In fact, Micro 100 products sold by amazon seem to be on a bit of a purge or something. Search "micro 100", select industrial category, and select discount of 70% plus. I just got myself a few nice prices, including a apkt style endmill for $28 (lists around $150, amazon original price much higher at $180).
 

EmilioG

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#11
Amazon prices by some sellers are inflated to look like you're getting a big discount., sometimes.
Also, be sure you're buying the correct type of boring bar. The models that start with BB, are used w/o a holder. Others use a Micro100 tool holder. QBT.
 

mikey

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#12
Mikey, it was the "smoking deal on a TiN coated bar" that made me ask. Bought it last night on Amazon for $14.92. This morning it's back up to $70. No idea why it was cheap yesterday, but I don't really care. When it shows up on Monday I'll give it as good an examination as I can, but being Amazon I can always return it.

Brian
That is a fair price, Brian, and that bar will work fine. Micro 100 uses a proprietary formulation for their carbide bars that is tougher than most. I've dropped several of my bars on a concrete floor with no sign of damage but that is not the case for most carbide tooling - drop a carbide end mill and it can crack into pieces. Their bars are easily sharpened on a diamond stone so their useful life in a hobby shop is quite good. Of course, your coating will be gone after you sharpen it but that won't impair it's function.

Personally, I think Micro 100 makes the finest small diameter boring bars you can buy. You still have to pay attention to your extension limits but those bars will go every bit of the 10:1 extension ratio and hold their accuracy. You may also want to look at their small internal thread relief and threading bars; these are just as accurate and will allow you to internally thread that special project where you need a small threaded hole with a high accuracy class. My smallest inserted carbide bar is 3/16" so anything I have to thread under 1/4" is done with a Micro 100 bar. Just really superb tooling, in my opinion.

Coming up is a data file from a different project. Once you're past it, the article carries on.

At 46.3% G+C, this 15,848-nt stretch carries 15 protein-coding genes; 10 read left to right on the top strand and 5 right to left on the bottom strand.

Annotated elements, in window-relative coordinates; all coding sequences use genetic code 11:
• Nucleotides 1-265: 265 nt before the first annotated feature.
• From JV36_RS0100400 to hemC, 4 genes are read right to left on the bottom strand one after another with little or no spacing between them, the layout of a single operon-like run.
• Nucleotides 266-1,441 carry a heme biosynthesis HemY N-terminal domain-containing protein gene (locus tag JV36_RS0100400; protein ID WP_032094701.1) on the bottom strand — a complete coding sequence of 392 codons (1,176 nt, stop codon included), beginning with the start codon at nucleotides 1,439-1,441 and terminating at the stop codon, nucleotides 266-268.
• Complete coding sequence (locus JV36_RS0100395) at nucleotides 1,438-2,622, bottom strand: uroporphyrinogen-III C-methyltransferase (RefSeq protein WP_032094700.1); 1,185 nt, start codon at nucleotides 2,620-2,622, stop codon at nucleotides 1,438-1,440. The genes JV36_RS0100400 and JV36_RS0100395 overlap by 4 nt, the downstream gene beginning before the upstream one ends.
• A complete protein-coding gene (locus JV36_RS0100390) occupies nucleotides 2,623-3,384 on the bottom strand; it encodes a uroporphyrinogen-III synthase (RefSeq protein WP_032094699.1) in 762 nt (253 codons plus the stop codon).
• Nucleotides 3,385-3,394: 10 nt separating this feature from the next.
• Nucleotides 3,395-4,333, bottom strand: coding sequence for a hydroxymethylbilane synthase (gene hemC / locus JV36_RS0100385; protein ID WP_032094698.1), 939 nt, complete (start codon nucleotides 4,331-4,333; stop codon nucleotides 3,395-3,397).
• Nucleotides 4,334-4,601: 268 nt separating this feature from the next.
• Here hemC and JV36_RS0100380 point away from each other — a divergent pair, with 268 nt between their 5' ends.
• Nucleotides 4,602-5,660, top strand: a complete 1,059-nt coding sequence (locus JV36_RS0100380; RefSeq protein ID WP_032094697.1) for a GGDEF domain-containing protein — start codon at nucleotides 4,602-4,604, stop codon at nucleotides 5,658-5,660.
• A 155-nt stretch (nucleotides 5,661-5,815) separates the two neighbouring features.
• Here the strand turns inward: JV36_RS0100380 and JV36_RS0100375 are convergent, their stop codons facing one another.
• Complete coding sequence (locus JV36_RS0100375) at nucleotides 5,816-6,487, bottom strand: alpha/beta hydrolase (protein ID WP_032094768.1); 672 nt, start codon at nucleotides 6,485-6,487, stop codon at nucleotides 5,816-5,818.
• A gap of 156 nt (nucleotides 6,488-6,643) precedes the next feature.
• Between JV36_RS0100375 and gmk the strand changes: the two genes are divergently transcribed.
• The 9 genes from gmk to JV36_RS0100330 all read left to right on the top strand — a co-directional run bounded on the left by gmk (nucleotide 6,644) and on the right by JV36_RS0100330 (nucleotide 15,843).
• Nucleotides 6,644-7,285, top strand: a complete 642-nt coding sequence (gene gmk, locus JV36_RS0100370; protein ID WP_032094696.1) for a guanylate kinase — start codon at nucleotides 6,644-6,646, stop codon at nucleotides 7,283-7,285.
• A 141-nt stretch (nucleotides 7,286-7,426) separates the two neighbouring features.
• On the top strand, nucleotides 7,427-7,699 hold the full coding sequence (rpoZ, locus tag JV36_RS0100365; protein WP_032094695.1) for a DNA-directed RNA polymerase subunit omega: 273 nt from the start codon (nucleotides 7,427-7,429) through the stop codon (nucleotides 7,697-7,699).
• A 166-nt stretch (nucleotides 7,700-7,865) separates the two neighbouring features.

EmilioG

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#13
Just purchased the Micro100 BB that I needed for $7.53, Amazon Prime, Add-On Item.
Price went up to $35 after purchase.
We shall see. Sold and Ships from Amazon.com Free two day shipping. 3/16" shank, bright.
 

DoogieB

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#14
Thanks for that hint on Micro 100 tooling on Amazon! Like Mikey said, Micro 100 stuff is top shelf and I was able to get a really good deal on some nice tooling. The little boring bar I have now has been really usefully on a few occasions.
 

EmilioG

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#15
Mikey; How are you using the Micro100 bars on your lathe? I'll have to use the lathe at work for now, until I can buy one.
I am completely green on boring on a lathe.
 

chips&more

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#16
I’m a hobby machinist, NO production. So, the word “coating” to me is just another way of saying you are going to pay more money for nothing meaningful. Do you really want a tiny Carbide boring bar? Would HSS do? Your machine and YOU need the proper finesse to handle tiny Carbide boring bars or you will just end up with broken bars. You did not say how tiny? I work with boring 0.025” holes all the time and I break them even with a good machine and finesse…Dave
 

mikey

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#17
I have sleeves that fit my boring bar holder for my QCTP and they hold the small shanks of these bars very solidly. I suggest you use them with zero radial rake; that means the flat on top of the cutting head should parallel the ground. I also suggest you align the bar in line with the spindle axis.